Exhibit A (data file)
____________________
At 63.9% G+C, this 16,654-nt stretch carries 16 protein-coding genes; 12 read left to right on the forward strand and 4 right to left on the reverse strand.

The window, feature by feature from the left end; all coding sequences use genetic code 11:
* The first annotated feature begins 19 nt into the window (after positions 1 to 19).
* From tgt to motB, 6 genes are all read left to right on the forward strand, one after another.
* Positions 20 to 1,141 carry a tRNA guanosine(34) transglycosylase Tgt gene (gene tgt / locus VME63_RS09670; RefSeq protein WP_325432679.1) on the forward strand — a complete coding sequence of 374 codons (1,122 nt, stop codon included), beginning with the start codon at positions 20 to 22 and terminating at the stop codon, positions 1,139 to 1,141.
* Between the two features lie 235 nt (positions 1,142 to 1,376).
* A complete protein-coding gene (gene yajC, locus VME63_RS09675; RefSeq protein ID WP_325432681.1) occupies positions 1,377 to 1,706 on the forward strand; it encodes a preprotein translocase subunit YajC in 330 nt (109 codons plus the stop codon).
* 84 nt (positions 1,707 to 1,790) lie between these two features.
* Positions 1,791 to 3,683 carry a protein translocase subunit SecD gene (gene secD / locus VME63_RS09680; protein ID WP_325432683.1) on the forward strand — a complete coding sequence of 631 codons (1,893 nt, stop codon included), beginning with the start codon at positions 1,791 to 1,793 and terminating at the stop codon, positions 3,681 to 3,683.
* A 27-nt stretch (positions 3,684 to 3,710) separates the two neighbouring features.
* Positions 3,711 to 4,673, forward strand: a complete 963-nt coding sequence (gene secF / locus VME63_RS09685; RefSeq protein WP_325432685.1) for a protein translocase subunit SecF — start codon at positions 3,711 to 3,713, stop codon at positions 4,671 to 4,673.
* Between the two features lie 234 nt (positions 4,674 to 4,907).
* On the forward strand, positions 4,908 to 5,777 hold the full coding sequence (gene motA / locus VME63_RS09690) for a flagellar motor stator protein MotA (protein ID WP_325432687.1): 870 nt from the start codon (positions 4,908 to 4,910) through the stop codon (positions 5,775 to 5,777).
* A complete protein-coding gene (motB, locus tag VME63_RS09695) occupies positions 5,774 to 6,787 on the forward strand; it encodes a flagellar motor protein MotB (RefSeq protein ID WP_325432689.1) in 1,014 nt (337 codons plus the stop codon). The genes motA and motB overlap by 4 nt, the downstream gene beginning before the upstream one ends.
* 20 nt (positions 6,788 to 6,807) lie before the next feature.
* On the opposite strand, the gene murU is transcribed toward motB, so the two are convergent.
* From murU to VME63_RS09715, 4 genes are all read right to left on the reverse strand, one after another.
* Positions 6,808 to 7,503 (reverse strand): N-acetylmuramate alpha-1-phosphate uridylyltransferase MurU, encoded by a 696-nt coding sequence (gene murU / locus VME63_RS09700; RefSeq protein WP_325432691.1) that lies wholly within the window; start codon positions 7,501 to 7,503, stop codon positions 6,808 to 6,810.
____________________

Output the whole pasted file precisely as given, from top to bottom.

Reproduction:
At 63.9% G+C, this 16,654-nt stretch carries 16 protein-coding genes; 12 read left to right on the forward strand and 4 right to left on the reverse strand.

The window, feature by feature from the left end; all coding sequences use genetic code 11:
* The first annotated feature begins 19 nt into the window (after positions 1 to 19).
* From tgt to motB, 6 genes are all read left to right on the forward strand, one after another.
* Positions 20 to 1,141 carry a tRNA guanosine(34) transglycosylase Tgt gene (gene tgt / locus VME63_RS09670; RefSeq protein WP_325432679.1) on the forward strand — a complete coding sequence of 374 codons (1,122 nt, stop codon included), beginning with the start codon at positions 20 to 22 and terminating at the stop codon, positions 1,139 to 1,141.
* Between the two features lie 235 nt (positions 1,142 to 1,376).
* A complete protein-coding gene (gene yajC, locus VME63_RS09675; RefSeq protein ID WP_325432681.1) occupies positions 1,377 to 1,706 on the forward strand; it encodes a preprotein translocase subunit YajC in 330 nt (109 codons plus the stop codon).
* 84 nt (positions 1,707 to 1,790) lie between these two features.
* Positions 1,791 to 3,683 carry a protein translocase subunit SecD gene (gene secD / locus VME63_RS09680; protein ID WP_325432683.1) on the forward strand — a complete coding sequence of 631 codons (1,893 nt, stop codon included), beginning with the start codon at positions 1,791 to 1,793 and terminating at the stop codon, positions 3,681 to 3,683.
* A 27-nt stretch (positions 3,684 to 3,710) separates the two neighbouring features.
* Positions 3,711 to 4,673, forward strand: a complete 963-nt coding sequence (gene secF / locus VME63_RS09685; RefSeq protein WP_325432685.1) for a protein translocase subunit SecF — start codon at positions 3,711 to 3,713, stop codon at positions 4,671 to 4,673.
* Between the two features lie 234 nt (positions 4,674 to 4,907).
* On the forward strand, positions 4,908 to 5,777 hold the full coding sequence (gene motA / locus VME63_RS09690) for a flagellar motor stator protein MotA (protein ID WP_325432687.1): 870 nt from the start codon (positions 4,908 to 4,910) through the stop codon (positions 5,775 to 5,777).
* A complete protein-coding gene (motB, locus tag VME63_RS09695) occupies positions 5,774 to 6,787 on the forward strand; it encodes a flagellar motor protein MotB (RefSeq protein ID WP_325432689.1) in 1,014 nt (337 codons plus the stop codon). The genes motA and motB overlap by 4 nt, the downstream gene beginning before the upstream one ends.
* 20 nt (positions 6,788 to 6,807) lie before the next feature.
* On the opposite strand, the gene murU is transcribed toward motB, so the two are convergent.
* From murU to VME63_RS09715, 4 genes are all read right to left on the reverse strand, one after another.
* Positions 6,808 to 7,503 (reverse strand): N-acetylmuramate alpha-1-phosphate uridylyltransferase MurU, encoded by a 696-nt coding sequence (gene murU / locus VME63_RS09700; RefSeq protein WP_325432691.1) that lies wholly within the window; start codon positions 7,501 to 7,503, stop codon positions 6,808 to 6,810.